“A human’s never going to be able to win at this game,” said Ian Mathews, the CEO of the tech firm Redivis, which creates interactive visualizations of crowdsourced data. Mathews added that he was surprised the pro-choice people ever got the permit under the old system given how heavily the technical odds appeared to be stacked against them.
Simon-Pepper sent in his usual round of applications late last Tuesday night, and later the following day he was informed that the city had changed its process for accepting applications.
The City has added the following proviso to its permit application page: “Please note that this application process does not allow the use of ‘robo-sending’ to submit noise permit applications.”
Simon-Pepper considers the change a partial win. The new setup will prevent the anti-choice activists from flooding the city with emails to increase their odds of getting the permit. Simon-Pepper notes that it would be difficult to create an automated system to apply through the web form because the system would have to defeat the website’s “I Am Not a Robot” security feature.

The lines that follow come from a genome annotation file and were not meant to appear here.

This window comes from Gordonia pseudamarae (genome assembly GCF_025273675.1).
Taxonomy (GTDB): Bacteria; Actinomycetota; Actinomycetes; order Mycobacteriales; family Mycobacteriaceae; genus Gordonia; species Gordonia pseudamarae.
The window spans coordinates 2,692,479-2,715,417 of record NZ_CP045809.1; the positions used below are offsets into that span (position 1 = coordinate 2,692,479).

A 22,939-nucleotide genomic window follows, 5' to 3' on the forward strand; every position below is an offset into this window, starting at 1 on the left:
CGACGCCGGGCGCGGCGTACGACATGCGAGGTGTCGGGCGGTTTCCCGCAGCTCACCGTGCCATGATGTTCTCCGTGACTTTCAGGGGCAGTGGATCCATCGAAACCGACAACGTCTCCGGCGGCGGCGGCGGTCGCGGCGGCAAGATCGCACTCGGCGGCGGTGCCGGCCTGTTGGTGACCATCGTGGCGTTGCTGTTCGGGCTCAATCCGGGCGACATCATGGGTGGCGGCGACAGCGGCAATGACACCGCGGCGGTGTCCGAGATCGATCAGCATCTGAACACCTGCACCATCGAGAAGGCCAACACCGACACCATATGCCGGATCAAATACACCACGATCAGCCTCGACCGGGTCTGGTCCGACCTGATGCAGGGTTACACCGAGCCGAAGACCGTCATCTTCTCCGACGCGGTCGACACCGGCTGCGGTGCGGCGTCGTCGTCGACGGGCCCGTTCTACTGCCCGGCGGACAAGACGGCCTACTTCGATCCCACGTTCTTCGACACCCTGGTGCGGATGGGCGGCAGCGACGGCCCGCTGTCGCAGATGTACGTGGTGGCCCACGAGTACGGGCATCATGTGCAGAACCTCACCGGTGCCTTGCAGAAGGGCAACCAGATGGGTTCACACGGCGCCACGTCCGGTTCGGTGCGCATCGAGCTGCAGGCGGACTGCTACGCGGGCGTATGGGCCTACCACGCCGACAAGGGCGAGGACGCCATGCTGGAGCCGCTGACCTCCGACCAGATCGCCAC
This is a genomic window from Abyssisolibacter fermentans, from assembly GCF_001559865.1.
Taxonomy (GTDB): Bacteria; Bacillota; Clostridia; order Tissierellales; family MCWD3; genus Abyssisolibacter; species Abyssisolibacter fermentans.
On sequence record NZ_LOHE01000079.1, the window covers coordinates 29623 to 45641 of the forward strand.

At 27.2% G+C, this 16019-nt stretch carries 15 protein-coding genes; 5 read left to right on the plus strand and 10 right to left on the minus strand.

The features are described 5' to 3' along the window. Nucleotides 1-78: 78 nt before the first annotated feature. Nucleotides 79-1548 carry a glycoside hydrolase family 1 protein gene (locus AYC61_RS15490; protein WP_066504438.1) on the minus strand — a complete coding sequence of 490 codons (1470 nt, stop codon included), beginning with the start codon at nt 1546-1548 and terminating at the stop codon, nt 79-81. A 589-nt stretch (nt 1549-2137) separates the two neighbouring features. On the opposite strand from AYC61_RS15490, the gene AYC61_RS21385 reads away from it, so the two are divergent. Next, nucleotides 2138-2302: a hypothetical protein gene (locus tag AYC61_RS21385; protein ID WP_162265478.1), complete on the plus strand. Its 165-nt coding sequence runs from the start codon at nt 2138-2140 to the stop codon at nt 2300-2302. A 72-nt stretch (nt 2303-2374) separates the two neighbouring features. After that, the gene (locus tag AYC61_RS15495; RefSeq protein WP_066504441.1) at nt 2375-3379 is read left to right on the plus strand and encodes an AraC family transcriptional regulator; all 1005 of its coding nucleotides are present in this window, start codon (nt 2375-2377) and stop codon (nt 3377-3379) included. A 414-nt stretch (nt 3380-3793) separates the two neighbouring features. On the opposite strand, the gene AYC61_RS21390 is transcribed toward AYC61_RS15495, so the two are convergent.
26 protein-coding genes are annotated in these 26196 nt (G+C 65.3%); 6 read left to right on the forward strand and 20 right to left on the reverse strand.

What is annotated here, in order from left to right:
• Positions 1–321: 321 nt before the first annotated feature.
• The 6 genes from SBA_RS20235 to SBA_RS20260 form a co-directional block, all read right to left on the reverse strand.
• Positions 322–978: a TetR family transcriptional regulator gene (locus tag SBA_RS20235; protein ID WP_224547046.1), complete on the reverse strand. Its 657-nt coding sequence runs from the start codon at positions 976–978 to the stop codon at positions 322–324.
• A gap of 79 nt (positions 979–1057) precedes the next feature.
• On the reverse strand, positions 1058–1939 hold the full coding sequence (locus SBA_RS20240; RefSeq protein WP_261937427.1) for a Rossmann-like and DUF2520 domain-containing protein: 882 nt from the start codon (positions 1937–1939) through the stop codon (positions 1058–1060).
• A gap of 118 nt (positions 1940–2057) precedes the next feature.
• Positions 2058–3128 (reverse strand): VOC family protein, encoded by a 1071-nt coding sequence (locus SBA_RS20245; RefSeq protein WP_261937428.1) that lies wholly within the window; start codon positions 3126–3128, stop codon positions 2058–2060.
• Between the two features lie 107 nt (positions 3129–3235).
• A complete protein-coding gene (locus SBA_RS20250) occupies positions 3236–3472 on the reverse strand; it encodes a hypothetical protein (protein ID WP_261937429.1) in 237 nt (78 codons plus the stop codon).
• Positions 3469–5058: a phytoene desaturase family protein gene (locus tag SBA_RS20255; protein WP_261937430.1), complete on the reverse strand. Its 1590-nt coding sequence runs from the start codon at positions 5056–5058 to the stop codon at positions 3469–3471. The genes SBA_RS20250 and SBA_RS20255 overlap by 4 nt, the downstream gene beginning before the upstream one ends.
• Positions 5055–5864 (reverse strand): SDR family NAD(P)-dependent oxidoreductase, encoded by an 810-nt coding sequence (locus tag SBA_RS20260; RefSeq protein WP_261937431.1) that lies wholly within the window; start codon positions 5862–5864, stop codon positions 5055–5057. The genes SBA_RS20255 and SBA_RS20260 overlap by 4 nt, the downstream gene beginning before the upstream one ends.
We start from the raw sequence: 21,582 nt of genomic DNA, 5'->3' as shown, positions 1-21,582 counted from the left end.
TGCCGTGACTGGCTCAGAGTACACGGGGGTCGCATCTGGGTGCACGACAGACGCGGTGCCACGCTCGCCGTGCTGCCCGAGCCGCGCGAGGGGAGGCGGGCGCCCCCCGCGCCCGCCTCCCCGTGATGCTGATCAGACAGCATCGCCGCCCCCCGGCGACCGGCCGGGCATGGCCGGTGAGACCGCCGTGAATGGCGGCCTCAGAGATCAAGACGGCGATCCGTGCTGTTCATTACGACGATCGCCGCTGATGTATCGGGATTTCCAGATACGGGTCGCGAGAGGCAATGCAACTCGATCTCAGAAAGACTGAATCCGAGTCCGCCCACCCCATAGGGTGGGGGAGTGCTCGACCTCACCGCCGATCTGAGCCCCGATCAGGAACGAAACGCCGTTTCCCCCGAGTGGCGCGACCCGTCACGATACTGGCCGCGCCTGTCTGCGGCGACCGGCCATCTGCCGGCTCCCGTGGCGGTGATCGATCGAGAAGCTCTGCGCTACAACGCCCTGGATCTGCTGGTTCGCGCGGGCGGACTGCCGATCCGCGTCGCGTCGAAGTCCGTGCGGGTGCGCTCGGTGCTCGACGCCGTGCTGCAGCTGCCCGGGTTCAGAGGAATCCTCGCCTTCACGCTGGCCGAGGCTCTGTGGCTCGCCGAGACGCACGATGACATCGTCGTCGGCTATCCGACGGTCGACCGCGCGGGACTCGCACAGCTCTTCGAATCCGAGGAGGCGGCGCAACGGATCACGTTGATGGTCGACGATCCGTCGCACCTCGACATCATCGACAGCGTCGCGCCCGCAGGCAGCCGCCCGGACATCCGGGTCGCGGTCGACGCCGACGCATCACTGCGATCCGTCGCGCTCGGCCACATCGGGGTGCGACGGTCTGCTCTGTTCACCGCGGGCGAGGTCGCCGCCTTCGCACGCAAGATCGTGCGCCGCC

However, Simon-Pepper worries that a technological fix won’t solve the problem if human beings are allocating the permits inequitably. He says that in the seven nights he and his fellow volunteers have applied through the website, they have only gotten the permit once.
Simon-Pepper says he will continue to monitor his success rate under the new system, but he favors even more sweeping reforms. “I am pushing for either no permits outside a medical facility, or a buffer zone like many states and cities have,” he said.